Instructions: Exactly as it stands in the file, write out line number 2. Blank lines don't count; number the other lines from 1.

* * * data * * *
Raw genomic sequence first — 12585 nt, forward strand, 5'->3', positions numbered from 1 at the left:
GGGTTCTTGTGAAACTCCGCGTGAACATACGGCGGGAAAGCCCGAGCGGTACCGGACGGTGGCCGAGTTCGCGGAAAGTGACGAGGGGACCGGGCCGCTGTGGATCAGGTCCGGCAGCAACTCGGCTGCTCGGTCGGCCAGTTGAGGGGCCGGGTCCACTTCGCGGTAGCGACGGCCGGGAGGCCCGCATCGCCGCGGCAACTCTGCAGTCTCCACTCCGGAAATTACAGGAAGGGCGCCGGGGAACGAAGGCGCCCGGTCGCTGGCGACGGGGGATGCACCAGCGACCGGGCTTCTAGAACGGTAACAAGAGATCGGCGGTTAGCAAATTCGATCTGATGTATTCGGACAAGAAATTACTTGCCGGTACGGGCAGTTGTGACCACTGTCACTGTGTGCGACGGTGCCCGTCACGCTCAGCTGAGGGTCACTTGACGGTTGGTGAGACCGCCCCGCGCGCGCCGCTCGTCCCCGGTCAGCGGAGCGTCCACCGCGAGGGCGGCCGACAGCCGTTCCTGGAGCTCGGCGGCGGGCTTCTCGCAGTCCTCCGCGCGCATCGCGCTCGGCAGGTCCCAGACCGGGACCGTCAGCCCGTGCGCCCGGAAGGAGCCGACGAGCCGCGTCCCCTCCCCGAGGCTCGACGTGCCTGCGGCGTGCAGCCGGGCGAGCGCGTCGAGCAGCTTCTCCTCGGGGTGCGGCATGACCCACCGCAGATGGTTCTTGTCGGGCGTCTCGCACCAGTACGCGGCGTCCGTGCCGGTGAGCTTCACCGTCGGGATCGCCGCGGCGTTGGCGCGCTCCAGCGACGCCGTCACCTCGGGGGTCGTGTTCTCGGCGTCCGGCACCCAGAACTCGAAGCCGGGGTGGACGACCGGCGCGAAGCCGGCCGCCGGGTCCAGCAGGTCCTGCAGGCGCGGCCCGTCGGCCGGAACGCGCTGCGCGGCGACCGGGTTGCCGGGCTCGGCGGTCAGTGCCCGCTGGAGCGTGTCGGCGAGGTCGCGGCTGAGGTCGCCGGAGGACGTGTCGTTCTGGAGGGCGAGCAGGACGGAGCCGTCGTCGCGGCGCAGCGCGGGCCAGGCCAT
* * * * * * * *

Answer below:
GGGTTCTTGTGAAACTCCGCGTGAACATACGGCGGGAAAGCCCGAGCGGTACCGGACGGTGGCCGAGTTCGCGGAAAGTGACGAGGGGACCGGGCCGCTGTGGATCAGGTCCGGCAGCAACTCGGCTGCTCGGTCGGCCAGTTGAGGGGCCGGGTCCACTTCGCGGTAGCGACGGCCGGGAGGCCCGCATCGCCGCGGCAACTCTGCAGTCTCCACTCCGGAAATTACAGGAAGGGCGCCGGGGAACGAAGGCGCCCGGTCGCTGGCGACGGGGGATGCACCAGCGACCGGGCTTCTAGAACGGTAACAAGAGATCGGCGGTTAGCAAATTCGATCTGATGTATTCGGACAAGAAATTACTTGCCGGTACGGGCAGTTGTGACCACTGTCACTGTGTGCGACGGTGCCCGTCACGCTCAGCTGAGGGTCACTTGACGGTTGGTGAGACCGCCCCGCGCGCGCCGCTCGTCCCCGGTCAGCGGAGCGTCCACCGCGAGGGCGGCCGACAGCCGTTCCTGGAGCTCGGCGGCGGGCTTCTCGCAGTCCTCCGCGCGCATCGCGCTCGGCAGGTCCCAGACCGGGACCGTCAGCCCGTGCGCCCGGAAGGAGCCGACGAGCCGCGTCCCCTCCCCGAGGCTCGACGTGCCTGCGGCGTGCAGCCGGGCGAGCGCGTCGAGCAGCTTCTCCTCGGGGTGCGGCATGACCCACCGCAGATGGTTCTTGTCGGGCGTCTCGCACCAGTACGCGGCGTCCGTGCCGGTGAGCTTCACCGTCGGGATCGCCGCGGCGTTGGCGCGCTCCAGCGACGCCGTCACCTCGGGGGTCGTGTTCTCGGCGTCCGGCACCCAGAACTCGAAGCCGGGGTGGACGACCGGCGCGAAGCCGGCCGCCGGGTCCAGCAGGTCCTGCAGGCGCGGCCCGTCGGCCGGAACGCGCTGCGCGGCGACCGGGTTGCCGGGCTCGGCGGTCAGTGCCCGCTGGAGCGTGTCGGCGAGGTCGCGGCTGAGGTCGCCGGAGGACGTGTCGTTCTGGAGGGCGAGCAGGACGGAGCCGTCGTCGCGGCGCAGCGCGGGCCAGGCCAT